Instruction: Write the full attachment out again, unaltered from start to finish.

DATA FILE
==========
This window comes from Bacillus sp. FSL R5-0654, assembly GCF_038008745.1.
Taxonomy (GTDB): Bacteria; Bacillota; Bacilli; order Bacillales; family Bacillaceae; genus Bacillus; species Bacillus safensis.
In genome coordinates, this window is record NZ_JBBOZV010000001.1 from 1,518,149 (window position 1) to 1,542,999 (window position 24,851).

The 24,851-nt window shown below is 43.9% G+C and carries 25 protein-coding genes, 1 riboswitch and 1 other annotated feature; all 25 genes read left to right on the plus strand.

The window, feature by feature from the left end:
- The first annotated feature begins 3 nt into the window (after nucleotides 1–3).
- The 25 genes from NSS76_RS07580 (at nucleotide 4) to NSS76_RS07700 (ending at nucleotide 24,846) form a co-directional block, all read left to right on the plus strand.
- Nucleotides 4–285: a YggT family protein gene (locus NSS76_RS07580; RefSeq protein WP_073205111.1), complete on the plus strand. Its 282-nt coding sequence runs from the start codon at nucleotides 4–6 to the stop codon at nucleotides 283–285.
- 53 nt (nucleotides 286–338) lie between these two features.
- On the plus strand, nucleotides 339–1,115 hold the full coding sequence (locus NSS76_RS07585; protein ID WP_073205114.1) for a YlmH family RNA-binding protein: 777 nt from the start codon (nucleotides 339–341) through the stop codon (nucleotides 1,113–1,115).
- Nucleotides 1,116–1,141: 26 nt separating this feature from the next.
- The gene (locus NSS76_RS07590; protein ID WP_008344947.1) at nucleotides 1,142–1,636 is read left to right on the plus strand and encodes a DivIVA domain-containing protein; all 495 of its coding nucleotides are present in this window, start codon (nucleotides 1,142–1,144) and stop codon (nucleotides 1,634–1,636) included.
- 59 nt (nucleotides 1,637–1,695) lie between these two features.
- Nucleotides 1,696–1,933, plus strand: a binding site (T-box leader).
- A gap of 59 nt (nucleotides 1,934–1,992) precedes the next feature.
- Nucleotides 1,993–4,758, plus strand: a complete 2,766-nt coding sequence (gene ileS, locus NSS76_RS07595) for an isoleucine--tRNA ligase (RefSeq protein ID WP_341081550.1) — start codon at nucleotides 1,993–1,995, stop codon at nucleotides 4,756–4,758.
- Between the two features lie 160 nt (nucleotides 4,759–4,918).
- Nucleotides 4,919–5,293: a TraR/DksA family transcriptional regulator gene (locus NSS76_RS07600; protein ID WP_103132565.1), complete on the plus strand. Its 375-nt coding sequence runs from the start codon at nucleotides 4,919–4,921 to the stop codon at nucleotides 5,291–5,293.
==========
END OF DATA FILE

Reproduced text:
This window comes from Bacillus sp. FSL R5-0654, assembly GCF_038008745.1.
Taxonomy (GTDB): Bacteria; Bacillota; Bacilli; order Bacillales; family Bacillaceae; genus Bacillus; species Bacillus safensis.
In genome coordinates, this window is record NZ_JBBOZV010000001.1 from 1,518,149 (window position 1) to 1,542,999 (window position 24,851).

The 24,851-nt window shown below is 43.9% G+C and carries 25 protein-coding genes, 1 riboswitch and 1 other annotated feature; all 25 genes read left to right on the plus strand.

The window, feature by feature from the left end:
- The first annotated feature begins 3 nt into the window (after nucleotides 1–3).
- The 25 genes from NSS76_RS07580 (at nucleotide 4) to NSS76_RS07700 (ending at nucleotide 24,846) form a co-directional block, all read left to right on the plus strand.
- Nucleotides 4–285: a YggT family protein gene (locus NSS76_RS07580; RefSeq protein WP_073205111.1), complete on the plus strand. Its 282-nt coding sequence runs from the start codon at nucleotides 4–6 to the stop codon at nucleotides 283–285.
- 53 nt (nucleotides 286–338) lie between these two features.
- On the plus strand, nucleotides 339–1,115 hold the full coding sequence (locus NSS76_RS07585; protein ID WP_073205114.1) for a YlmH family RNA-binding protein: 777 nt from the start codon (nucleotides 339–341) through the stop codon (nucleotides 1,113–1,115).
- Nucleotides 1,116–1,141: 26 nt separating this feature from the next.
- The gene (locus NSS76_RS07590; protein ID WP_008344947.1) at nucleotides 1,142–1,636 is read left to right on the plus strand and encodes a DivIVA domain-containing protein; all 495 of its coding nucleotides are present in this window, start codon (nucleotides 1,142–1,144) and stop codon (nucleotides 1,634–1,636) included.
- 59 nt (nucleotides 1,637–1,695) lie between these two features.
- Nucleotides 1,696–1,933, plus strand: a binding site (T-box leader).
- A gap of 59 nt (nucleotides 1,934–1,992) precedes the next feature.
- Nucleotides 1,993–4,758, plus strand: a complete 2,766-nt coding sequence (gene ileS, locus NSS76_RS07595) for an isoleucine--tRNA ligase (RefSeq protein ID WP_341081550.1) — start codon at nucleotides 1,993–1,995, stop codon at nucleotides 4,756–4,758.
- Between the two features lie 160 nt (nucleotides 4,759–4,918).
- Nucleotides 4,919–5,293: a TraR/DksA family transcriptional regulator gene (locus NSS76_RS07600; protein ID WP_103132565.1), complete on the plus strand. Its 375-nt coding sequence runs from the start codon at nucleotides 4,919–4,921 to the stop codon at nucleotides 5,291–5,293.